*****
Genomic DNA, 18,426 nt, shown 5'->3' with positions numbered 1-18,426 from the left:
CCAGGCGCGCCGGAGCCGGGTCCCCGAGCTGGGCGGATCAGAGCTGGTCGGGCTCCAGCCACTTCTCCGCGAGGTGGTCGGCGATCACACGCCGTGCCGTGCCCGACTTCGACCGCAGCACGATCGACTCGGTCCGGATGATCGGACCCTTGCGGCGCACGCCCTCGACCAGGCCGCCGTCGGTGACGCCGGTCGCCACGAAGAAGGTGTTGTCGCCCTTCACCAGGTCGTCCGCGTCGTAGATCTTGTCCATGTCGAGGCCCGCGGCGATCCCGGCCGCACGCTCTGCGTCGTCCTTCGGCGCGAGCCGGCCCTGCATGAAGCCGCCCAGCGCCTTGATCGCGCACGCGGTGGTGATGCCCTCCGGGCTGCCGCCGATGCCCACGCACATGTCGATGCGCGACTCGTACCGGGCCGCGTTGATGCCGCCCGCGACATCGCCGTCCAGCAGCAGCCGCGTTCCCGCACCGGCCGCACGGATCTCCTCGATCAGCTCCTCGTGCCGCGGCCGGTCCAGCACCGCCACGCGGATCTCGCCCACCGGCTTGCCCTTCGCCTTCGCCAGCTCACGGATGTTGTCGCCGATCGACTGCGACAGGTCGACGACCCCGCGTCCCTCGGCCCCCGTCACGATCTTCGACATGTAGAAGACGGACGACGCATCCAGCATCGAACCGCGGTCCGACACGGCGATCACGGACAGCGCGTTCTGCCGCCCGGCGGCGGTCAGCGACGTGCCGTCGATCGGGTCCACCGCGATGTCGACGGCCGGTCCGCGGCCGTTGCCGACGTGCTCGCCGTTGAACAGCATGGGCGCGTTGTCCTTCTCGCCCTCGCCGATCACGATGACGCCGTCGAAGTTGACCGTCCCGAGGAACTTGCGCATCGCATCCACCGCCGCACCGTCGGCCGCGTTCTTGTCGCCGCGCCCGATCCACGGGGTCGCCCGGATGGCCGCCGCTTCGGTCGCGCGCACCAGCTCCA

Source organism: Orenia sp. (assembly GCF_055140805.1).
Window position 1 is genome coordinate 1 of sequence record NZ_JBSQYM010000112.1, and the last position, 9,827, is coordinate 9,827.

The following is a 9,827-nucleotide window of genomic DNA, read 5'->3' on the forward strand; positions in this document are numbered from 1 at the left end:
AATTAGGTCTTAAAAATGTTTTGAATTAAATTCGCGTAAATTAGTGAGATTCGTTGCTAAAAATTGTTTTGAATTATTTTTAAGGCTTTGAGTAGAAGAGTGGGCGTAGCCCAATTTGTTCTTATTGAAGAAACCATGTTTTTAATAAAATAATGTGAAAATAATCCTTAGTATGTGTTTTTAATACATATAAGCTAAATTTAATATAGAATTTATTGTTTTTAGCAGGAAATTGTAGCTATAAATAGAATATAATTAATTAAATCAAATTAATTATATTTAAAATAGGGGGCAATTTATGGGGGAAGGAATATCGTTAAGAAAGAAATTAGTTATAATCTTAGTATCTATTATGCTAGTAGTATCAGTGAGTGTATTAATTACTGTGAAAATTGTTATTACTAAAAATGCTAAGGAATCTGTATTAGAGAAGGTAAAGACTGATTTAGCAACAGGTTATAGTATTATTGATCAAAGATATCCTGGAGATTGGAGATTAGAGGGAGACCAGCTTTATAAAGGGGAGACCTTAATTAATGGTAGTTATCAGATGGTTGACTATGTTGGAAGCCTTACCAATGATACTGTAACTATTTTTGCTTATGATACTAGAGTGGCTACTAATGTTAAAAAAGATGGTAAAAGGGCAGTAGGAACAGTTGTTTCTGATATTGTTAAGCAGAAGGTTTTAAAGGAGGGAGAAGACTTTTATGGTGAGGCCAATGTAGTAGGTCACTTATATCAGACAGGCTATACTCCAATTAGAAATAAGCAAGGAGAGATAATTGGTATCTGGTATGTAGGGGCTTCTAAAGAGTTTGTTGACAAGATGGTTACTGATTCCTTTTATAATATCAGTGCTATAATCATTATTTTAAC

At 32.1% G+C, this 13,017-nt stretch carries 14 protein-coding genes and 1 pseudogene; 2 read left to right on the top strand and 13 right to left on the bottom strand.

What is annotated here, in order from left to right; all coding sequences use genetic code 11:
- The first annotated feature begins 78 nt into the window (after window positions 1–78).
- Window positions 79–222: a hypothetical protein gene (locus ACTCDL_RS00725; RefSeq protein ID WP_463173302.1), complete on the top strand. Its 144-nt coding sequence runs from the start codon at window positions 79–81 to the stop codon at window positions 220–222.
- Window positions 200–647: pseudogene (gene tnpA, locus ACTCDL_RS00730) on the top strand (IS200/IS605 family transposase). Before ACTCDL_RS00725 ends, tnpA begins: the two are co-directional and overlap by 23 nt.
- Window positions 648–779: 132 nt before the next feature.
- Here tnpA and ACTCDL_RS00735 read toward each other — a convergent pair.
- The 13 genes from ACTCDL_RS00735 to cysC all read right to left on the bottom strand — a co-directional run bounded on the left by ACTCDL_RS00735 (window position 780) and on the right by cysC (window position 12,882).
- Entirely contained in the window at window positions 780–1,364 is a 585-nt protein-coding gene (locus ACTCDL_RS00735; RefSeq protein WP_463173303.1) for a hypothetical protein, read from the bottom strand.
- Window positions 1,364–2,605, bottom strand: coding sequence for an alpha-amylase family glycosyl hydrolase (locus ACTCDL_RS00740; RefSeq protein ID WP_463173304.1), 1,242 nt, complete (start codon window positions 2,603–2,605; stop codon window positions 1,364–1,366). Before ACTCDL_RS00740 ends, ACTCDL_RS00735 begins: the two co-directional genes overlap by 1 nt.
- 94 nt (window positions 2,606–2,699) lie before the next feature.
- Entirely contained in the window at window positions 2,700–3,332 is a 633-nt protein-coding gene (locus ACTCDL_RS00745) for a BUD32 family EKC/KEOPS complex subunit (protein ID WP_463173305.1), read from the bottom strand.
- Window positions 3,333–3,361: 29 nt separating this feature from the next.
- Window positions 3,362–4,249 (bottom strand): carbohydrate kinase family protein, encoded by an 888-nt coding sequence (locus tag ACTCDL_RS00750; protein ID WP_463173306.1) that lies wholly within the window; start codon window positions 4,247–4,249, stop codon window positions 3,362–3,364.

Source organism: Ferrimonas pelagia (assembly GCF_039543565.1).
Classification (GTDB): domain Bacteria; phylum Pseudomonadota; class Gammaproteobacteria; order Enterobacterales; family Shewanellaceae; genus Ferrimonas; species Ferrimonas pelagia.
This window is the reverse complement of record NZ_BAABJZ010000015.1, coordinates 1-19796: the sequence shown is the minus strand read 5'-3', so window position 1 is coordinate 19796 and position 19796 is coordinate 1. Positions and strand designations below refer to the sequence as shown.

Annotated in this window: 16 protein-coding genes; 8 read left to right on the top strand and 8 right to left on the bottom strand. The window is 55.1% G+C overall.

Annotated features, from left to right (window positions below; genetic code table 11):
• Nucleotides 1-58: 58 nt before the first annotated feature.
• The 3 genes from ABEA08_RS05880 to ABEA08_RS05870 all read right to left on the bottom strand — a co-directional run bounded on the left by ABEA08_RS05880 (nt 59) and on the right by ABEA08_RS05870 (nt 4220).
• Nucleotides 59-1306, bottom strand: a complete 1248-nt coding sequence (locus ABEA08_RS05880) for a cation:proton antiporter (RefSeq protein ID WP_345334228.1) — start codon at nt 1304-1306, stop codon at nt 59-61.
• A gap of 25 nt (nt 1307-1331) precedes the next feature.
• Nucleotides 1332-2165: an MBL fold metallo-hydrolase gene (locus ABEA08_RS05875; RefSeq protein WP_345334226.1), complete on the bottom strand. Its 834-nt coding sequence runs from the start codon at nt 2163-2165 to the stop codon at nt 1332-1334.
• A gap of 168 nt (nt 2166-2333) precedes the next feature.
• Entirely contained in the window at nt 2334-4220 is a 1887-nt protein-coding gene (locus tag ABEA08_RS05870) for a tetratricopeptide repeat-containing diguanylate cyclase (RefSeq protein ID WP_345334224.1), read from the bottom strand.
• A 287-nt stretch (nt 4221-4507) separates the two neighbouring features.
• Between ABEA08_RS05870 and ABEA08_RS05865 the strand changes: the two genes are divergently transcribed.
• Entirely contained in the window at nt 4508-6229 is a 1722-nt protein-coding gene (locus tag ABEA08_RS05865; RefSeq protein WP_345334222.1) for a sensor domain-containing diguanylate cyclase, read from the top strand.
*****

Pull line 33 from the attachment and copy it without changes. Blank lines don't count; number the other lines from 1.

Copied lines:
• A 287-nt stretch (nt 4221-4507) separates the two neighbouring features.